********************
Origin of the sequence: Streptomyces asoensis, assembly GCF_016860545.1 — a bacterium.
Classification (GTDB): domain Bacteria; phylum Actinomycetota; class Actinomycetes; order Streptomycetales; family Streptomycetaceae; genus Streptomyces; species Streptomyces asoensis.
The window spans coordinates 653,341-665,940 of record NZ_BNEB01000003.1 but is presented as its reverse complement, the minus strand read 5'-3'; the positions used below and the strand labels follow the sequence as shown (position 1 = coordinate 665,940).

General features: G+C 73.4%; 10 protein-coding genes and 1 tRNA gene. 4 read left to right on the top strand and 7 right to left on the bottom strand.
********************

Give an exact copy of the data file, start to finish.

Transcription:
Origin of the sequence: Streptomyces asoensis, assembly GCF_016860545.1 — a bacterium.
Classification (GTDB): domain Bacteria; phylum Actinomycetota; class Actinomycetes; order Streptomycetales; family Streptomycetaceae; genus Streptomyces; species Streptomyces asoensis.
The window spans coordinates 653,341-665,940 of record NZ_BNEB01000003.1 but is presented as its reverse complement, the minus strand read 5'-3'; the positions used below and the strand labels follow the sequence as shown (position 1 = coordinate 665,940).

General features: G+C 73.4%; 10 protein-coding genes and 1 tRNA gene. 4 read left to right on the top strand and 7 right to left on the bottom strand.